Before March 2020, Smalls was “just living his life.” To pay the bills and support his children, he had worked as a supervisor at Amazon for over four years, helping to open multiple warehouses before landing at the company’s Staten Island location. But, when the pandemic hit New York hard, Smalls helped organize a walk-out protest of the company’s lack of workplace protections.
Smalls was fired after the protest, with the company claiming he had violated social distancing guidelines. Instead of moving on, Smalls embraced his new life in the labor movement.
Soon, he was in Bessemer, Alabama, where the Retail, Wholesale and Department Store Union, an established union, was attempting to organize workers in the local Amazon warehouse. The campaign drew national attention and support from a few high-profile politicians but, ultimately, workers voted against the union by an overwhelming margin. (In November 2021, the National Labor Relations Board ordered a second vote at the warehouse, but the union lost again, this time by a smaller margin.)
Though Amazon’s massive spending against the campaign was certainly a factor, Smalls accredits the failure in part to outside organizers’ lack of understanding of how Amazon warehouses work.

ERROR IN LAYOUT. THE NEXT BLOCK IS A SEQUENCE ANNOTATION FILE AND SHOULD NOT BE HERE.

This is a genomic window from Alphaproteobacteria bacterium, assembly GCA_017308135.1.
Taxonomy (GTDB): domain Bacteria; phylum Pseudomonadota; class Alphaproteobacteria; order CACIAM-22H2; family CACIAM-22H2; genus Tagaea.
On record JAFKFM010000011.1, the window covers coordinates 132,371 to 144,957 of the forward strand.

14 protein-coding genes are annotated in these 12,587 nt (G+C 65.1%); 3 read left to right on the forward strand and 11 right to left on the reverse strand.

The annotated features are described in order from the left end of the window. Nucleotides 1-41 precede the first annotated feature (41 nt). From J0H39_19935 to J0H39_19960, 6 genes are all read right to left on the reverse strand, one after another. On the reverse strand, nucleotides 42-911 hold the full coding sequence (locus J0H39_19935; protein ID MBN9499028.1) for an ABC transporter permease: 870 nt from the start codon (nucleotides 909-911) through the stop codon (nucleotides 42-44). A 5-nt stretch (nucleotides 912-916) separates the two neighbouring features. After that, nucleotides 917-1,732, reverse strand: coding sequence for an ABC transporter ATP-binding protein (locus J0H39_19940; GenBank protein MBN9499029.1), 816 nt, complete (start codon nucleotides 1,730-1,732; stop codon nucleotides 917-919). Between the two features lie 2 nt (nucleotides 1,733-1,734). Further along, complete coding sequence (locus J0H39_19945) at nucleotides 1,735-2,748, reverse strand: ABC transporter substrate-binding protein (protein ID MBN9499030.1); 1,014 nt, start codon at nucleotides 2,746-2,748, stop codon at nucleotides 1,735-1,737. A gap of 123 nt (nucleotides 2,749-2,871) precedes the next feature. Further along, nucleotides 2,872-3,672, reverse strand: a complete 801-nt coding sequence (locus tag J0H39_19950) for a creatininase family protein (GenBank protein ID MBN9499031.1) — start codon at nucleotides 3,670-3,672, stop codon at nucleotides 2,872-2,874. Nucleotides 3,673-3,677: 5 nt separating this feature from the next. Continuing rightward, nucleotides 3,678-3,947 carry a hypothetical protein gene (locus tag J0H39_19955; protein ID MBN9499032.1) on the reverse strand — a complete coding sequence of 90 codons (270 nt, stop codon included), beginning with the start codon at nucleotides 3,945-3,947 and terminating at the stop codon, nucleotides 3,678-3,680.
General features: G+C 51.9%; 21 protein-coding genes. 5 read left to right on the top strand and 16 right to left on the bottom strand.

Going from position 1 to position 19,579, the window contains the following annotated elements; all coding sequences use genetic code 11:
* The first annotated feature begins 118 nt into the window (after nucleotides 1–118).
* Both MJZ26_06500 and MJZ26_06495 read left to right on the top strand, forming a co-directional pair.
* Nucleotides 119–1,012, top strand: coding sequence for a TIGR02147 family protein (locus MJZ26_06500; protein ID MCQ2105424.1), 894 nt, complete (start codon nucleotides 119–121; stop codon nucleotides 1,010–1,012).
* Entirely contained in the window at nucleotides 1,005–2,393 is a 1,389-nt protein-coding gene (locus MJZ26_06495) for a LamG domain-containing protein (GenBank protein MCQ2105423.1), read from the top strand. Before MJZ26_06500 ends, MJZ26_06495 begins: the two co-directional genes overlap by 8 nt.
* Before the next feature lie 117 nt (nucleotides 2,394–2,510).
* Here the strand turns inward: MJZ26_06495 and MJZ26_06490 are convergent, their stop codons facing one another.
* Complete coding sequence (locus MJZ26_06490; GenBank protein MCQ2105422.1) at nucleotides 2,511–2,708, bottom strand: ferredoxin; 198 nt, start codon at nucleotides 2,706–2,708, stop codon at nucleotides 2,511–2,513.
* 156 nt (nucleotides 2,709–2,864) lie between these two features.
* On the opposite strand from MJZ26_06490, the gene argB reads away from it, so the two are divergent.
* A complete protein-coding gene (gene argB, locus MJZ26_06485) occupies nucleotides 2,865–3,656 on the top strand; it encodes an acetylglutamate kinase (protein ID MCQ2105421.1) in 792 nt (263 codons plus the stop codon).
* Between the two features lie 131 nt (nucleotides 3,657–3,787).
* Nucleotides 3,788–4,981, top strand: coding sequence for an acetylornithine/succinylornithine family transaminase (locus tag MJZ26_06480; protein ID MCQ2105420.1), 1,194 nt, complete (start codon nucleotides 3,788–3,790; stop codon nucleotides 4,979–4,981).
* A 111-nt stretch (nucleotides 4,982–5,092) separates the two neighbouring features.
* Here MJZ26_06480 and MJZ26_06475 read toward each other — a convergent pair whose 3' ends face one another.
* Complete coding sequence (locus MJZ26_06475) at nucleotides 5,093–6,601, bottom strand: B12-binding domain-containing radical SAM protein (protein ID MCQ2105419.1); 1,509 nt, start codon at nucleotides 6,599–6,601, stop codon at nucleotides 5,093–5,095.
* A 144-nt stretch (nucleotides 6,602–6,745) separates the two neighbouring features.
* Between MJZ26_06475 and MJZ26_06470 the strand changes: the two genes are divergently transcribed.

Upon returning home, Smalls helped found the ALU, an independent union, on April 20, 2021. Just shy of a year later, after lots of organizing, the ALU celebrated a historic win: Despite Amazon waging a costly anti-union campaign, workers at the Staten Island warehouse voted to unionize with ALU. A year later, they remain the first warehouse to do so in the country. Amazon challenged the results, but the NLRB upheld the vote this January.
Asked about the trend of grassroots unions, such as ALU and Starbucks Workers United, Smalls said, “I encourage the workers to make the decision that’s best for them. If that is forming an independent union, so be it. But if it needs to be done by an established union, because they need the resources right away, I’m all for that as well.”
When speaking to workers and young people, Smalls is conscious of many Americans’ ignorance about labor history and unions. After all, only 11.3% of American workers are unionized, and America’s schools rarely teach much labor history.
In response to an audience member asking about how to talk to their small, understaffed workplace about unionizing, Smalls said: “Don’t talk to them about unions, because no one will know what the hell you’re talking about.”
Instead, Smalls advised, the worker should befriend his coworkers, learning about their lives. “Meet them there, befriend them, and then you trickle in that organizing and then, hopefully, you’ll have that trust to have a better conversation about it.”
Hours later, Smalls made an appearance in Windsor at a protest organized by North Bay Jobs with Justice as part of its campaign to win additional hazard pay and protections for farm workers.
“We stand in solidarity and we stand behind you 100%,” Smalls told the crowd. “As an Amazon worker, especially during COVID, we went through the same horrendous conditions—working long hours and not being paid hazard pay.”